|WILLIAM P. ISHAM,
PHYLLIS WILCOX and GARLAND BILLS, in their individual and official capacities; MICHAEL FISCHER, in his official capacity; SHERMAN WILCOX, in his individual and official capacities and BOARD OF REGENTS OF THE UNIVERSITY OF NEW MEXICO,
Plaintiff William P. Isham brought this action asserting a variety of claims under 42 U.S.C. § 1983 and state law relating to his employment at the University of New Mexico. The district court dismissed his federal claims under Fed. R. Civ. P. 12(b)(6), and it declined to exercise supplemental jurisdiction over his state law claims. Plaintiff appeals. We review the district court's decision de novo, accepting all well-pleaded allegations in the complaint as true and viewing them in the light most favorable to the plaintiff. Sutton v. Utah State Sch. for the Deaf & Blind, 173 F.3d 1226, 1236 (10th Cir. 1999). A complaint should not be dismissed under Rule 12(b)(6) unless it appears beyond doubt that the plaintiff cannot prove a set of facts in support of his claims that would entitle him to relief. Id.
The relevant facts, alleged in plaintiff's complaint and viewed in his favor, are as follows. Plaintiff was a tenure-track professor in the University's linguistics department and helped revise the department's Signed Language Interpreting Program. Plaintiff replaced defendant Phyllis Wilcox as coordinator of the program in 1997-98, and she thereafter began a campaign of harassment against plaintiff that eventually resulted in his having a nervous breakdown. Plaintiff complained to University authorities about Phyllis Wilcox's harassment, but no action was taken. In 1999, a committee met to review plaintiff's tenure. The committee included defendant Sherman Wilcox, Phyllis' husband. Plaintiff objected to Sherman Wilcox's presence on the committee, but to no avail. The committee was deadlocked on whether to grant plaintiff tenure, and defendant Bills, the department chair, broke the tie and voted against tenure. Plaintiff has since been terminated from employment at the University. Plaintiff brought this action against the University and several employees seeking damages and declaratory and injunctive relief, contending that defendants violated his constitutional rights in several ways and asserting state law claims for detrimental reliance/promissory estoppel, prima facie tort, breach of implied contract, and defamation.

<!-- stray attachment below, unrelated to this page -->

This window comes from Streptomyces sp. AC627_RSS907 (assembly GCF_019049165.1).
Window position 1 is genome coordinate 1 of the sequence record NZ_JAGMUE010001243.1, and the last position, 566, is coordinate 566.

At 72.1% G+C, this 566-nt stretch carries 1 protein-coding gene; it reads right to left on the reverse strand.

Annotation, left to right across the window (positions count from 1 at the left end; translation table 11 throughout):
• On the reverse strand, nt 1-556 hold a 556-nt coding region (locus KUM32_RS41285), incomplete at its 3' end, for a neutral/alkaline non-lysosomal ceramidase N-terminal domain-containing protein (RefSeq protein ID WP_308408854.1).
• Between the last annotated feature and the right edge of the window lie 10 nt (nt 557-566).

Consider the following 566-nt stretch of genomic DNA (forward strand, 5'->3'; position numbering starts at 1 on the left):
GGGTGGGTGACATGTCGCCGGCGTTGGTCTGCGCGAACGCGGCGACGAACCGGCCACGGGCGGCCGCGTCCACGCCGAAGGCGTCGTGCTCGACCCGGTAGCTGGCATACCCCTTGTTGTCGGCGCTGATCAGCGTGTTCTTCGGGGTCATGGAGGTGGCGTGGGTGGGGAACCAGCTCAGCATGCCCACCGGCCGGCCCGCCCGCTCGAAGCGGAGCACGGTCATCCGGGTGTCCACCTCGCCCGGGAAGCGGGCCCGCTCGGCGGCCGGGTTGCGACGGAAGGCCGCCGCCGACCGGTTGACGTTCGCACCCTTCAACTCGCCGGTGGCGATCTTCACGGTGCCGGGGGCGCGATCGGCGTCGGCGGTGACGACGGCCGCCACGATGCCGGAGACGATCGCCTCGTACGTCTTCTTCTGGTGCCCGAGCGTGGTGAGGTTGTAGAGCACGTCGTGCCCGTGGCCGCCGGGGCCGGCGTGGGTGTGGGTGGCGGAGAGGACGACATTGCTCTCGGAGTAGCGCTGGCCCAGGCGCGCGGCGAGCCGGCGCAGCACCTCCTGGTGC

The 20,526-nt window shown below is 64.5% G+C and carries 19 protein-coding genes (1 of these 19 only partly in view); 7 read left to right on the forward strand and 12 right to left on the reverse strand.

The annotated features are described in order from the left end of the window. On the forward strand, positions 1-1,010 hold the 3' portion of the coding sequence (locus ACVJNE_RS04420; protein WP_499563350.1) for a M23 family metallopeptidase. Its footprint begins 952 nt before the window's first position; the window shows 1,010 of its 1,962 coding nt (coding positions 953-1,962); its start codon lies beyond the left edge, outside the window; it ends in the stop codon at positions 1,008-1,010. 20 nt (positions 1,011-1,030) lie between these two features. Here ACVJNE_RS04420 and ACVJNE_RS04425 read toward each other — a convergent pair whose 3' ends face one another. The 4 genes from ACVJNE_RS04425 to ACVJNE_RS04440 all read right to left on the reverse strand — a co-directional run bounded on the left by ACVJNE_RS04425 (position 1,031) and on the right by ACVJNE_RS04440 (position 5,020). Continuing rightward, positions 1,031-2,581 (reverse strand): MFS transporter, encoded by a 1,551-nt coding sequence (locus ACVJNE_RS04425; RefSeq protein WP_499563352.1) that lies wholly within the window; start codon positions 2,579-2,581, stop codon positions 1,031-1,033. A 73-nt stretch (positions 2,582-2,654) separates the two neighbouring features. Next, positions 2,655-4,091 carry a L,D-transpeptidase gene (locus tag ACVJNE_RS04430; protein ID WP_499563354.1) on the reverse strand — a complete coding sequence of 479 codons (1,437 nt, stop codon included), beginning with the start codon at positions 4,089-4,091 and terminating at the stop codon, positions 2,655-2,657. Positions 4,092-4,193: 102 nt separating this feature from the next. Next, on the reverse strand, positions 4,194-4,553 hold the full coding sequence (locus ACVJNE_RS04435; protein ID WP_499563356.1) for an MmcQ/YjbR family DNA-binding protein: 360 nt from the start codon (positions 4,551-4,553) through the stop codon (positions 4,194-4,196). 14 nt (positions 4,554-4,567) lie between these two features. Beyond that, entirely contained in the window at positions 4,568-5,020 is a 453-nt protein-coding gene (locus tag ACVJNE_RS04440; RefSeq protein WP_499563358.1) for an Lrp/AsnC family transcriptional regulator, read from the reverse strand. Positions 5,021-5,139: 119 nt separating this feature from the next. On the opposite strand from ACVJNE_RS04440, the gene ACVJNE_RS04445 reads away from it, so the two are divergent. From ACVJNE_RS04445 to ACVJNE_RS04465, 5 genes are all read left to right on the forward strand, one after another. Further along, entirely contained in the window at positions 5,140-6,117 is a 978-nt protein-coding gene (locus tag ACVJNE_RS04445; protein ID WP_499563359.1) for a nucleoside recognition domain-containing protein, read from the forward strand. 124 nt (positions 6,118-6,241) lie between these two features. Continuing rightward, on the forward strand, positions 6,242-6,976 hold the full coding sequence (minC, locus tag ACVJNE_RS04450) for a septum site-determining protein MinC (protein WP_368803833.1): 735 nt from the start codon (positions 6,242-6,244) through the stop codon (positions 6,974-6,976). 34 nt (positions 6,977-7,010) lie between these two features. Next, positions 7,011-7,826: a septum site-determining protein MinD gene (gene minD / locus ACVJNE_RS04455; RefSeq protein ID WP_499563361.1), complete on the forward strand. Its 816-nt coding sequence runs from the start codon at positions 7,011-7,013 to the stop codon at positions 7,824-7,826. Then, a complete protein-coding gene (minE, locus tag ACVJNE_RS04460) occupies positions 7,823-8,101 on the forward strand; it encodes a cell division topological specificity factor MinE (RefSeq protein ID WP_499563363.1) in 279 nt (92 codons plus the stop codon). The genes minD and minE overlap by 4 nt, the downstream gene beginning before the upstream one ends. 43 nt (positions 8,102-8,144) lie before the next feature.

Before we address plaintiff's arguments on appeal, we must first address the University's argument that it is entitled to Eleventh Amendment immunity from plaintiff's claims. An "assertion of Eleventh Amendment immunity challenges the subject matter jurisdiction of the district court, [and hence] the issue must be resolved before a court may address the merits." Martin v. Kansas, 190 F.3d 1120, 1126 (10th Cir. 1999), overruled on other grounds, Bd. of Trustees of Univ. of Ala. v. Garrett, 121 S. Ct. 955 (2001). Defendants include the University's Board of Regents and University employees in their official capacities, and the University is entitled to Eleventh Amendment immunity. See Buchwald v. Univ. of N.M. Sch. of Med., 159 F.3d 487, 494 n.3 (10th Cir. 1998). Thus, plaintiff's claims against the University, that is, his claims against the Regents and University employees in their official capacities, are barred to the extent he seeks damages and declaratory relief, except to the extent his request for declaratory relief is ancillary to his request for injunctive relief. See id. at 494-96 & nn.3 & 8.
Plaintiff also seeks injunctive relief against the University including reinstatement to his former position. As we explained in Buchwald, the Eleventh Amendment immunity exception enunciated in Ex parte Young, 209 U.S. 123 (1908), allows this claim to proceed against the defendant employees sued in their official capacities. Buchwald, 159 F.3d at 495. We therefore have jurisdiction to consider the merits of plaintiff's claims against the defendant University employees in their official capacities to the extent he seeks prospective injunctive relief. We also have jurisdiction to consider the claims against the employee defendants in their individual capacities.
Plaintiff's first § 1983 claim alleges that defendants violated his right to procedural due process with respect to his property interest in tenure and continued employment at the University. The district court rejected this claim because it concluded plaintiff had failed to establish that he had been deprived of a recognized property interest in tenure and continued employment. See Bunger v. Univ. of Okla. Bd. of Regents, 95 F.3d 987, 990 (10th Cir. 1996) (requirements of procedural due process apply only to deprivation of interests encompassed by Constitution's protection of liberty and property).(1) Noting that various sources such as state law or contracts may create a property interest in employment, the court stated that "[p]laintiff has provided no source for his alleged property interest in receiving tenure and continued employment." Appellant's App. at 12.